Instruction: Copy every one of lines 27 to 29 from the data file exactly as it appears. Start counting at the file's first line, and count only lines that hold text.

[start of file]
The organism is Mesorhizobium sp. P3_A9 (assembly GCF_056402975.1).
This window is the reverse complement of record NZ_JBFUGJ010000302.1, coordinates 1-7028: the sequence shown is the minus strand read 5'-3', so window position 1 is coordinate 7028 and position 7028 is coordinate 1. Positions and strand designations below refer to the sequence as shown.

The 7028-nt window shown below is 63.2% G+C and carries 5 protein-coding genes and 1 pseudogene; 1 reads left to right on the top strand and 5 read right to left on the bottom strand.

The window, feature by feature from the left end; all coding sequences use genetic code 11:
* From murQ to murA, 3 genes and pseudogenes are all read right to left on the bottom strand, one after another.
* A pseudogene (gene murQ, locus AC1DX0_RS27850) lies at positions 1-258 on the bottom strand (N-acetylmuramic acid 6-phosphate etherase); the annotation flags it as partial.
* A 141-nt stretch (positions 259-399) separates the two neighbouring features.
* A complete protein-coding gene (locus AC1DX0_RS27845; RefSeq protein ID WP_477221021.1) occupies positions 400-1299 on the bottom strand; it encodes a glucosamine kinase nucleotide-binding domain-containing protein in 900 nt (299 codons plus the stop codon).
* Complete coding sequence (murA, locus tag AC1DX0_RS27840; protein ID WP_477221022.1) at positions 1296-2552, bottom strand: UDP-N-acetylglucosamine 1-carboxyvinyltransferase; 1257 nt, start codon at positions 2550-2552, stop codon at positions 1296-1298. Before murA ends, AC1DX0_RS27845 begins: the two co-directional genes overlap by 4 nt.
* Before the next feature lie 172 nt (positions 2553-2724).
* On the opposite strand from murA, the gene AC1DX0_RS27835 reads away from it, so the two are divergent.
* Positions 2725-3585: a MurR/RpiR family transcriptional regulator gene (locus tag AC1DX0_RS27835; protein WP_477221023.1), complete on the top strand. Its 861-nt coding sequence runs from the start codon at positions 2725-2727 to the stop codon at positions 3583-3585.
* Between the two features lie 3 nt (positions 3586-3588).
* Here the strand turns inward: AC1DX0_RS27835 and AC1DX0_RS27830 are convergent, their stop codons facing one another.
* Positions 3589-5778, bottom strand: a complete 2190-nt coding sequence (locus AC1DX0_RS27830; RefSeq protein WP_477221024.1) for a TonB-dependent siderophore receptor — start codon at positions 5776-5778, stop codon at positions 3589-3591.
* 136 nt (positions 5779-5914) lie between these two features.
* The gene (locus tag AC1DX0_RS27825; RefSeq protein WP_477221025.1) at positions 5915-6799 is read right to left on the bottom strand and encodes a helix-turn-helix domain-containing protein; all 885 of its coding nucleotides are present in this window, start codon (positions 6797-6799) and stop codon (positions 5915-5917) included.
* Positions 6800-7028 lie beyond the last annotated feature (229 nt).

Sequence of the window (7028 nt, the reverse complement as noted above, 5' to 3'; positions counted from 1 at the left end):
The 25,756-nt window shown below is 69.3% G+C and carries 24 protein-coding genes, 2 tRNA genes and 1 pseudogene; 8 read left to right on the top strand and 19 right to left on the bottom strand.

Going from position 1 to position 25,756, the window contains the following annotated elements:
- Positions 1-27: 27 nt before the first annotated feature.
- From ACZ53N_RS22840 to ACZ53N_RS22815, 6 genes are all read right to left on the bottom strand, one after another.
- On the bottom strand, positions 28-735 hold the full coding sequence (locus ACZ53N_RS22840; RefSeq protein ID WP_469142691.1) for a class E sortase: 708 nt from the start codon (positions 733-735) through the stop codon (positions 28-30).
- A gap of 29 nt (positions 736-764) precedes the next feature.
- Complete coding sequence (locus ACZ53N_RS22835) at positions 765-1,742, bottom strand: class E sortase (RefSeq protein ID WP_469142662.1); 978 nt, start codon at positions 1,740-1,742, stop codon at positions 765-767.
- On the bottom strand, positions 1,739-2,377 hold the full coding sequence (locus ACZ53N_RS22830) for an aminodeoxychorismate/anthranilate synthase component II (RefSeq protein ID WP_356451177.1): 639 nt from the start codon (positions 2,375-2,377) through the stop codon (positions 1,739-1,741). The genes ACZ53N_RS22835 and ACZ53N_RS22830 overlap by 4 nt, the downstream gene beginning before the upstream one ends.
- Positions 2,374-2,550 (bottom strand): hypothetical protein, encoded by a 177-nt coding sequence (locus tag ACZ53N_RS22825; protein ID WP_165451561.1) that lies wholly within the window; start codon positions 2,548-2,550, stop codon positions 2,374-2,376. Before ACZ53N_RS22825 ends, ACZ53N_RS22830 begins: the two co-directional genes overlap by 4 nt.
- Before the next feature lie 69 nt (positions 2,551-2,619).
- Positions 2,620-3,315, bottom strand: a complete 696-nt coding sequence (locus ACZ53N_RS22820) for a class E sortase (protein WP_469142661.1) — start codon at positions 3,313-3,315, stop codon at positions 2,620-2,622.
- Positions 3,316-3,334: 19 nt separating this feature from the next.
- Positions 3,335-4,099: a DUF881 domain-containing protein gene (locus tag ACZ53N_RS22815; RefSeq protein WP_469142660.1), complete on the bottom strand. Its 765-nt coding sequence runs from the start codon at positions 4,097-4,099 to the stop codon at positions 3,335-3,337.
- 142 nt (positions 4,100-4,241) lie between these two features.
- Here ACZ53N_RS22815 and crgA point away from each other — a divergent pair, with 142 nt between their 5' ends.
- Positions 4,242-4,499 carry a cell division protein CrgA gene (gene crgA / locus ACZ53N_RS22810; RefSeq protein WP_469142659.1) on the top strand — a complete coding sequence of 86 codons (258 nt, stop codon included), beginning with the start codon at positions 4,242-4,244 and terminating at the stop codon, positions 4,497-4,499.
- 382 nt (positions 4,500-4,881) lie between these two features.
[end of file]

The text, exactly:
- On the bottom strand, positions 1,739-2,377 hold the full coding sequence (locus ACZ53N_RS22830) for an aminodeoxychorismate/anthranilate synthase component II (RefSeq protein ID WP_356451177.1): 639 nt from the start codon (positions 2,375-2,377) through the stop codon (positions 1,739-1,741). The genes ACZ53N_RS22835 and ACZ53N_RS22830 overlap by 4 nt, the downstream gene beginning before the upstream one ends.
- Positions 2,374-2,550 (bottom strand): hypothetical protein, encoded by a 177-nt coding sequence (locus tag ACZ53N_RS22825; protein ID WP_165451561.1) that lies wholly within the window; start codon positions 2,548-2,550, stop codon positions 2,374-2,376. Before ACZ53N_RS22825 ends, ACZ53N_RS22830 begins: the two co-directional genes overlap by 4 nt.
- Before the next feature lie 69 nt (positions 2,551-2,619).